fbpx

Top trends we learnt from Vuelio’s UK Bloggers Survey 2019

Account manager Rosie Needham-Smith attended Vuelio’s bloggers survey webinar. Here, she discusses the key takeaways from the event, which provided interesting insight into how PRs can work effectively with bloggers to provide good quality content for our clients.

Last week we attended Vuelio’s bloggers survey webinar, which explained the results of the UK’s largest blogger survey conducted in November 2018 by Christ Church University, having asked 787 bloggers about the state of the industry.

The webinar led a conversation between Elle Linton, of Keep it simpElle, and Lloyd Griffiths and Yaya Onalaja-Aliu from travel blog Hand Luggage Only, and provided interesting insight into how we can work effectively with bloggers to provide good quality content for our clients.

In a world of backlinking, off page SEO and Google rankings, a targeted blogger campaign can really increase a brand’s domain authority and digital presence.

Rise of the supersector

Vuelio identified five ‘supersectors’, in which two thirds of blogs fall in to: Lifestyle, Food & Drink, Fashion & Beauty, Parenting and Travel.

Lifestyle, then parenting, are the most popular blogging topics, with fashion seeing the biggest decline in recent years, from 22% in 2016, to just 8% last year.

Fashion and beauty blogs are now likely to attract 1,000 – 10,000 unique visitors per month (what is considered a ‘medium size’ blog). Yaya put this down to the rise in social media.

For a fashion blogger, the reliance on social has massively increased, particularly when you consider how much time it takes to post a blog. Often one outfit post on Instagram is all that is needed each day.

Image shows quote graphic about Vuelio's blogger survey from Rosie Needham-Smith: "Bloggers now have more time to create quality, in-depth content that's going to last longer"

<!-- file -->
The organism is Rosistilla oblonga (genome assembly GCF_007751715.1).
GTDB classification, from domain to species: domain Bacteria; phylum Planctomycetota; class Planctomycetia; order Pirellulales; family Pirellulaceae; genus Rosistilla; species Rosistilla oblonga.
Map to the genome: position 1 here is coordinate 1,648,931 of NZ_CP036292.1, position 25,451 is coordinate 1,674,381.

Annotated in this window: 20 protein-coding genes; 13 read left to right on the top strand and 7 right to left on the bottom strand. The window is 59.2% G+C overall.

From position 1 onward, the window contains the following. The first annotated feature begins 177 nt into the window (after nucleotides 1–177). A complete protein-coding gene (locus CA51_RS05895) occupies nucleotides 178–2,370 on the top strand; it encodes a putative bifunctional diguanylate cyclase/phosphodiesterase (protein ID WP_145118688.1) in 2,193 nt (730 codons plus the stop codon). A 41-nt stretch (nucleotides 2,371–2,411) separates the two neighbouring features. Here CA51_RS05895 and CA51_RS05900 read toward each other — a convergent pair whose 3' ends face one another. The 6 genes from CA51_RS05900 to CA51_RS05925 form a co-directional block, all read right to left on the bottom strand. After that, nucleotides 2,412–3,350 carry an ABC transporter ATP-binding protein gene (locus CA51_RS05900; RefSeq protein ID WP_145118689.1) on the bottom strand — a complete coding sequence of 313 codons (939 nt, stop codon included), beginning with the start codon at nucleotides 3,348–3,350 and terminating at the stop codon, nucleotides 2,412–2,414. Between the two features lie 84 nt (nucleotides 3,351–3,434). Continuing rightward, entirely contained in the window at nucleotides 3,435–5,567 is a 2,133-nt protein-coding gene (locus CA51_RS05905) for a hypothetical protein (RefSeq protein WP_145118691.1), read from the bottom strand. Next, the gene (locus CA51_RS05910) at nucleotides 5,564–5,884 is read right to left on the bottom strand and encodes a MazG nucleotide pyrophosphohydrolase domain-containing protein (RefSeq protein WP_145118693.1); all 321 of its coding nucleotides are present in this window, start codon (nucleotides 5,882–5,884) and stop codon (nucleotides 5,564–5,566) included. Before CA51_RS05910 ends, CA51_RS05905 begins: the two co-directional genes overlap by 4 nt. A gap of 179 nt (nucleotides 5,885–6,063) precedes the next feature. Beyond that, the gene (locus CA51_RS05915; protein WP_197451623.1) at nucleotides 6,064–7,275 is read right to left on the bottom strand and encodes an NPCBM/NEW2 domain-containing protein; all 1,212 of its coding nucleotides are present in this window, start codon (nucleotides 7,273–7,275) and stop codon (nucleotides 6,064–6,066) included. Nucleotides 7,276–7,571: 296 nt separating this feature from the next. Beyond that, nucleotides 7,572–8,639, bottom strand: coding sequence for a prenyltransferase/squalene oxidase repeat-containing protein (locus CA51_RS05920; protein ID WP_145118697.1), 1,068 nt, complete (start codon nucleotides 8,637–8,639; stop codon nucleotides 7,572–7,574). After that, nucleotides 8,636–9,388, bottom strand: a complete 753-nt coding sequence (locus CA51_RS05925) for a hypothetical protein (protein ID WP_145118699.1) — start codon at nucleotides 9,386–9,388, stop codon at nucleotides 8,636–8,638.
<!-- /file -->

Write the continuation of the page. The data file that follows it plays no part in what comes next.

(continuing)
Bloggers are leaving the niche sectors behind and covering more topics, which comes as no surprise as the nature of a blog is so personal, so it’s only natural for bloggers to talk about the variety of elements to their personal life.

Quality over quantity

Bloggers are now posting less frequently, with 44% opting to post just once a week.

Because there are so many more ways to drive traffic, with SEO and Pinterest helping to keep traffic continually coming back to a website, there is less need to have multiple posts a week.

Bloggers now have more time to create quality, in-depth content that’s going to last longer. Some bloggers think that social media has taken the place of these shorter style posts, particularly Twitter and Instagram Stories.

How to measure success – difference in opinion

“There is clear evidence from the responses that PR professionals and bloggers place different importance on measures to assess how compensation is agreed.”

Vuelio’s blogger survey found that bloggers prefer to negotiate compensation based on non-quantifiable measures such as quality, whereas PRs use data to measure a blog’s performance.

For example, only 9% of PRs consider how long it takes to write a blog when negotiating prices, compared to 61% of bloggers. For bloggers, time is money.

And they feel strongly about this mismatch. 89% agree/strongly agree that PRs should focus on the quality of engagement rather than follower numbers.

Hand Luggage Only said that it is finding that conversations between bloggers and brands are slowly changing, but we need to be aware that a blogger’s time has value, and that pricing isn’t just about figures and statistics.